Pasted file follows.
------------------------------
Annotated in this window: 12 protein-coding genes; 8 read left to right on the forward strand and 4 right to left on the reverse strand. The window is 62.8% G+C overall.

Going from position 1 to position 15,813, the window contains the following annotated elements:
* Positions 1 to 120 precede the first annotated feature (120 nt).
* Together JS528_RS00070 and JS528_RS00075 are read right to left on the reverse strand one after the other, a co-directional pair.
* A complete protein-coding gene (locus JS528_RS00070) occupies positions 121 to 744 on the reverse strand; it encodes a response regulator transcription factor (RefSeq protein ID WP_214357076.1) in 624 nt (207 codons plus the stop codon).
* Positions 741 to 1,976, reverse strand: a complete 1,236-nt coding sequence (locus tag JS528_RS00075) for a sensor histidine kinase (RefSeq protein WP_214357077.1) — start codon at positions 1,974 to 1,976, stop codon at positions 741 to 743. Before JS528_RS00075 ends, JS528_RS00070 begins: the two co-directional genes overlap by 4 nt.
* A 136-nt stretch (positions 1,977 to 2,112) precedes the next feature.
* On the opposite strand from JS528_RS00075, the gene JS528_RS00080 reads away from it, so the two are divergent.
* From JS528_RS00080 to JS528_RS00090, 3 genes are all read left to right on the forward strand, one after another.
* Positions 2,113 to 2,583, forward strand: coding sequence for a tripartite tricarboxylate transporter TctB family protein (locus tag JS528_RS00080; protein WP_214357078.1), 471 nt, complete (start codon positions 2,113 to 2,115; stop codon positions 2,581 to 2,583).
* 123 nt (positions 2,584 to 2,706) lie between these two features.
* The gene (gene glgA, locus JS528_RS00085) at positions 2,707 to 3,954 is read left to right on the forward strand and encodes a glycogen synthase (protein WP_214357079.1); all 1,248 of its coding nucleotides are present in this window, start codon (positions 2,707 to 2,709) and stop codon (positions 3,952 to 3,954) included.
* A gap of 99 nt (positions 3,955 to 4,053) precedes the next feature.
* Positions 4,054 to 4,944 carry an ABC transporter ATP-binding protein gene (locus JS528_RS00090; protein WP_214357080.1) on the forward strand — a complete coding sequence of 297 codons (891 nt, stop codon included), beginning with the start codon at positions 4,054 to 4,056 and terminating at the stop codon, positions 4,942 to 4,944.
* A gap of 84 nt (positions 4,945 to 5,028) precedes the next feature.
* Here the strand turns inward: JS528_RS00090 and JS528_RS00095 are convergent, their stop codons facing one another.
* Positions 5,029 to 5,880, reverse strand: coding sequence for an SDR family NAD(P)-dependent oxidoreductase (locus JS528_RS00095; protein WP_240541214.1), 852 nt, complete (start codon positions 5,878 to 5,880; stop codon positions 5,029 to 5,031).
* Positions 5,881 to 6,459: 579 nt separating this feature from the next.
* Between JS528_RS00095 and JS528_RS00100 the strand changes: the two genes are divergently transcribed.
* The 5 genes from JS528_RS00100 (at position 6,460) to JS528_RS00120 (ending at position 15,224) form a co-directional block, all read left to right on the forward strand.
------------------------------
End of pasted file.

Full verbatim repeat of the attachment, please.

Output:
Annotated in this window: 12 protein-coding genes; 8 read left to right on the forward strand and 4 right to left on the reverse strand. The window is 62.8% G+C overall.

Going from position 1 to position 15,813, the window contains the following annotated elements:
* Positions 1 to 120 precede the first annotated feature (120 nt).
* Together JS528_RS00070 and JS528_RS00075 are read right to left on the reverse strand one after the other, a co-directional pair.
* A complete protein-coding gene (locus JS528_RS00070) occupies positions 121 to 744 on the reverse strand; it encodes a response regulator transcription factor (RefSeq protein ID WP_214357076.1) in 624 nt (207 codons plus the stop codon).
* Positions 741 to 1,976, reverse strand: a complete 1,236-nt coding sequence (locus tag JS528_RS00075) for a sensor histidine kinase (RefSeq protein WP_214357077.1) — start codon at positions 1,974 to 1,976, stop codon at positions 741 to 743. Before JS528_RS00075 ends, JS528_RS00070 begins: the two co-directional genes overlap by 4 nt.
* A 136-nt stretch (positions 1,977 to 2,112) precedes the next feature.
* On the opposite strand from JS528_RS00075, the gene JS528_RS00080 reads away from it, so the two are divergent.
* From JS528_RS00080 to JS528_RS00090, 3 genes are all read left to right on the forward strand, one after another.
* Positions 2,113 to 2,583, forward strand: coding sequence for a tripartite tricarboxylate transporter TctB family protein (locus tag JS528_RS00080; protein WP_214357078.1), 471 nt, complete (start codon positions 2,113 to 2,115; stop codon positions 2,581 to 2,583).
* 123 nt (positions 2,584 to 2,706) lie between these two features.
* The gene (gene glgA, locus JS528_RS00085) at positions 2,707 to 3,954 is read left to right on the forward strand and encodes a glycogen synthase (protein WP_214357079.1); all 1,248 of its coding nucleotides are present in this window, start codon (positions 2,707 to 2,709) and stop codon (positions 3,952 to 3,954) included.
* A gap of 99 nt (positions 3,955 to 4,053) precedes the next feature.
* Positions 4,054 to 4,944 carry an ABC transporter ATP-binding protein gene (locus JS528_RS00090; protein WP_214357080.1) on the forward strand — a complete coding sequence of 297 codons (891 nt, stop codon included), beginning with the start codon at positions 4,054 to 4,056 and terminating at the stop codon, positions 4,942 to 4,944.
* A gap of 84 nt (positions 4,945 to 5,028) precedes the next feature.
* Here the strand turns inward: JS528_RS00090 and JS528_RS00095 are convergent, their stop codons facing one another.
* Positions 5,029 to 5,880, reverse strand: coding sequence for an SDR family NAD(P)-dependent oxidoreductase (locus JS528_RS00095; protein WP_240541214.1), 852 nt, complete (start codon positions 5,878 to 5,880; stop codon positions 5,029 to 5,031).
* Positions 5,881 to 6,459: 579 nt separating this feature from the next.
* Between JS528_RS00095 and JS528_RS00100 the strand changes: the two genes are divergently transcribed.
* The 5 genes from JS528_RS00100 (at position 6,460) to JS528_RS00120 (ending at position 15,224) form a co-directional block, all read left to right on the forward strand.